Posted by: episystechpubs | February 26, 2013

Editor’s Corner: Flying Fingers?

I was catching up on a lecture series about forensics yesterday and I ran across the word “dactylography.” I thought it was interesting since the only other time I recall hearing “dactyl” was while learning dinosaur names (pterodactyl). Since I was watching a lecture on fingerprinting, I wanted to know what the connection between fingerprints and flying dinosaurs was. It was then that I turned to my trusty dictionary. From Merriam-Webster (slightly edited):

dactylography: the scientific study of fingerprints as a means of identification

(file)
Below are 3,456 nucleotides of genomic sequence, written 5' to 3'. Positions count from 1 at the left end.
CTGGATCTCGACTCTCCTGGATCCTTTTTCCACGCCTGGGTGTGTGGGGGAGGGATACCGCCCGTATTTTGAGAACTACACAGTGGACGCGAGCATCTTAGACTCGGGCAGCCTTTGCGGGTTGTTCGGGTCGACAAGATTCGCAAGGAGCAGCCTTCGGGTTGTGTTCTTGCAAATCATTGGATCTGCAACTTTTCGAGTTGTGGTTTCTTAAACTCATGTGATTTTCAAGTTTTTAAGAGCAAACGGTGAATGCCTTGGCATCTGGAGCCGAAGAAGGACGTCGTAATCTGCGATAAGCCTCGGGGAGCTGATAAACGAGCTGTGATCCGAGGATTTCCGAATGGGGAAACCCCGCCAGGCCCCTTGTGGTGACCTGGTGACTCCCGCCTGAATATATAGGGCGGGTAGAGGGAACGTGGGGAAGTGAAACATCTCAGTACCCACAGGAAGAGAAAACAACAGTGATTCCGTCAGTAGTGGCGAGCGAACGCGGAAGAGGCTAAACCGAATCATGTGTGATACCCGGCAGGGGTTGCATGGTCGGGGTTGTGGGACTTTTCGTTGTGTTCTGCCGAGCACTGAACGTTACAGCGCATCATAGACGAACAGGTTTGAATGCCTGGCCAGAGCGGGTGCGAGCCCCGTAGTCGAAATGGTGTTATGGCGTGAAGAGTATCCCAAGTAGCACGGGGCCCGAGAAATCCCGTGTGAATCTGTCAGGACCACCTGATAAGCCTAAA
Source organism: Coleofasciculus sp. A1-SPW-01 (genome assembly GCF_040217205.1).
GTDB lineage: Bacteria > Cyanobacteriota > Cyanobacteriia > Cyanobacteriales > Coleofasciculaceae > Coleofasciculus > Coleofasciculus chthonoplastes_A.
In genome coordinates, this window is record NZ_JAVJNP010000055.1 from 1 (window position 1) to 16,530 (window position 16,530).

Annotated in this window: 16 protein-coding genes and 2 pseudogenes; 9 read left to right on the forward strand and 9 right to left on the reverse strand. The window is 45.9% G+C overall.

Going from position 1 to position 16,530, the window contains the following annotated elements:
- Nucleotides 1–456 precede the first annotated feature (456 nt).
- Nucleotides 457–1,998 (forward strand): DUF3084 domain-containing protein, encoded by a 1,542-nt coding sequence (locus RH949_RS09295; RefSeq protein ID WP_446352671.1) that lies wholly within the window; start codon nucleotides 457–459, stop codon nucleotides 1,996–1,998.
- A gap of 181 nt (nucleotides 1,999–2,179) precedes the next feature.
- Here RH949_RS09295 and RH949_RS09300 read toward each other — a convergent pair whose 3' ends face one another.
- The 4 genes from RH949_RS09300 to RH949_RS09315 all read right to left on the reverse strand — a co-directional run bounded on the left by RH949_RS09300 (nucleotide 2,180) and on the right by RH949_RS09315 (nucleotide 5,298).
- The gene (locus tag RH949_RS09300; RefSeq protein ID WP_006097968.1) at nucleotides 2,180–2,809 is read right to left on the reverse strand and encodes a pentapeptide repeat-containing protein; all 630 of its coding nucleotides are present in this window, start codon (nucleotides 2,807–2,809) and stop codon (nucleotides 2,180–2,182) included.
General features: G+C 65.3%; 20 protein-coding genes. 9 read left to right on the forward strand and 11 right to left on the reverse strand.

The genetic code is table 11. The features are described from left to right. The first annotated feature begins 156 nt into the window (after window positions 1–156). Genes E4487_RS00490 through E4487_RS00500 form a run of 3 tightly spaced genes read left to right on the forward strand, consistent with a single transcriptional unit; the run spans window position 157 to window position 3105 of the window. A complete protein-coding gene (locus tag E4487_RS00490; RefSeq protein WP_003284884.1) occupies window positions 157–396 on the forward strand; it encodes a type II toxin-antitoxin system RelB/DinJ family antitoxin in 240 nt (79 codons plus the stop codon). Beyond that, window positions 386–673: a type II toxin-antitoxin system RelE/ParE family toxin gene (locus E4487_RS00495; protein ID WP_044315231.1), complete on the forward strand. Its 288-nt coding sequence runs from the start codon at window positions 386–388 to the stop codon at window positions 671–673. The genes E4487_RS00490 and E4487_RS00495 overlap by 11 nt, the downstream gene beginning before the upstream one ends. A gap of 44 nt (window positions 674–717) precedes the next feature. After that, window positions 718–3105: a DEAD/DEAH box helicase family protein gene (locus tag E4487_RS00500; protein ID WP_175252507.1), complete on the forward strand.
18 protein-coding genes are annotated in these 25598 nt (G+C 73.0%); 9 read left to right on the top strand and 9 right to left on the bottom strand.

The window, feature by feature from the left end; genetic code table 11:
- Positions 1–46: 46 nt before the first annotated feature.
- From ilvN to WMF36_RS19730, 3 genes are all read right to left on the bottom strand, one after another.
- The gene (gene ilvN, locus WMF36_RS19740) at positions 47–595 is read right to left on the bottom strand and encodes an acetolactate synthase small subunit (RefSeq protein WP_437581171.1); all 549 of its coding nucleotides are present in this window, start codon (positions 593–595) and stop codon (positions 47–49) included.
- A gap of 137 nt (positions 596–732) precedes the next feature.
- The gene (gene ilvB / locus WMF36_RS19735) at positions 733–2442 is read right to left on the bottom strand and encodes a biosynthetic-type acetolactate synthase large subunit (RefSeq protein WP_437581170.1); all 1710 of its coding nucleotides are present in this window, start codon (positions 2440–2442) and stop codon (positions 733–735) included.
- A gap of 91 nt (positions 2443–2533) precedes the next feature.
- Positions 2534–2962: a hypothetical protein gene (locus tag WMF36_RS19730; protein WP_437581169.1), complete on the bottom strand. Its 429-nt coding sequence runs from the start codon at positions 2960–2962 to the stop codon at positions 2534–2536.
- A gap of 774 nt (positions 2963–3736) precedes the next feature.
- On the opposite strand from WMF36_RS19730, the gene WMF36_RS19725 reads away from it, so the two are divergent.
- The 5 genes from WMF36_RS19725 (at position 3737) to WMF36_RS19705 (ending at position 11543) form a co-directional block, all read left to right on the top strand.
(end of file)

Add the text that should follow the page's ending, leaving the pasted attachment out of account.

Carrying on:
pterodactyl: any of numerous extinct flying reptiles…having no feathers, a wing membrane extending from the side of the body along the arm to the end of the greatly enlarged fourth digit, and a tail usually rather short but sometimes expanded and resembling a rudder

Once again, it turns out a little Greek goes a long way:

· ptero-: from Greek pteron (wing)

· dactyl: from Greek daktylos (finger)

· -graphy: word-forming element meaning "process of writing or recording" or "a writing, recording, or description," from French or German -graphie, from Greek -graphia "description of," from graphein "write, express by written characters….

That may be a long way to go to find out that “dactyl” relates to fingers, but now you can really impress the paleontologists and forensics experts you meet each day.

A little Greek goes a long way…

Kara Church

Senior Technical Editor

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